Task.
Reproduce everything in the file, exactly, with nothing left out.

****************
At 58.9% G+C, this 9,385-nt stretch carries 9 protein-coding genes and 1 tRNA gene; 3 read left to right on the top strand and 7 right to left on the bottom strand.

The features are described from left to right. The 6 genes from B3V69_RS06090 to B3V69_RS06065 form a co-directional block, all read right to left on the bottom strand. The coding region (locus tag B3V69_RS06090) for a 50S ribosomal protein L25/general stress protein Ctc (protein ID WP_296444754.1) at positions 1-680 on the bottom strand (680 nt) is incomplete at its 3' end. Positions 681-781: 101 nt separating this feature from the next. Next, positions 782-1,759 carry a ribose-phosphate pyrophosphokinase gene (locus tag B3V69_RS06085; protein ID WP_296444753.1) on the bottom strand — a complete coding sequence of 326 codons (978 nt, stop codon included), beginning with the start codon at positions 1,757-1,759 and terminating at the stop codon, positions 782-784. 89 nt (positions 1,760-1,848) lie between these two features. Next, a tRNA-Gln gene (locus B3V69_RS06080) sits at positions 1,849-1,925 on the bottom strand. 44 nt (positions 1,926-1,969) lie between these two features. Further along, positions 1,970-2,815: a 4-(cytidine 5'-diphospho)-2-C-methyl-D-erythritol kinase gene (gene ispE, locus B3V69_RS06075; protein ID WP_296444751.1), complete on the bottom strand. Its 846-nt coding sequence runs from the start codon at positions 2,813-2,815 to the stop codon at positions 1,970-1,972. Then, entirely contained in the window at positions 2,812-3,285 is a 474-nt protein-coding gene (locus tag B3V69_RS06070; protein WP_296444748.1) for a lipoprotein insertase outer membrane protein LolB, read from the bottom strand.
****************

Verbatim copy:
At 58.9% G+C, this 9,385-nt stretch carries 9 protein-coding genes and 1 tRNA gene; 3 read left to right on the top strand and 7 right to left on the bottom strand.

The features are described from left to right. The 6 genes from B3V69_RS06090 to B3V69_RS06065 form a co-directional block, all read right to left on the bottom strand. The coding region (locus tag B3V69_RS06090) for a 50S ribosomal protein L25/general stress protein Ctc (protein ID WP_296444754.1) at positions 1-680 on the bottom strand (680 nt) is incomplete at its 3' end. Positions 681-781: 101 nt separating this feature from the next. Next, positions 782-1,759 carry a ribose-phosphate pyrophosphokinase gene (locus tag B3V69_RS06085; protein ID WP_296444753.1) on the bottom strand — a complete coding sequence of 326 codons (978 nt, stop codon included), beginning with the start codon at positions 1,757-1,759 and terminating at the stop codon, positions 782-784. 89 nt (positions 1,760-1,848) lie between these two features. Next, a tRNA-Gln gene (locus B3V69_RS06080) sits at positions 1,849-1,925 on the bottom strand. 44 nt (positions 1,926-1,969) lie between these two features. Further along, positions 1,970-2,815: a 4-(cytidine 5'-diphospho)-2-C-methyl-D-erythritol kinase gene (gene ispE, locus B3V69_RS06075; protein ID WP_296444751.1), complete on the bottom strand. Its 846-nt coding sequence runs from the start codon at positions 2,813-2,815 to the stop codon at positions 1,970-1,972. Then, entirely contained in the window at positions 2,812-3,285 is a 474-nt protein-coding gene (locus tag B3V69_RS06070; protein WP_296444748.1) for a lipoprotein insertase outer membrane protein LolB, read from the bottom strand.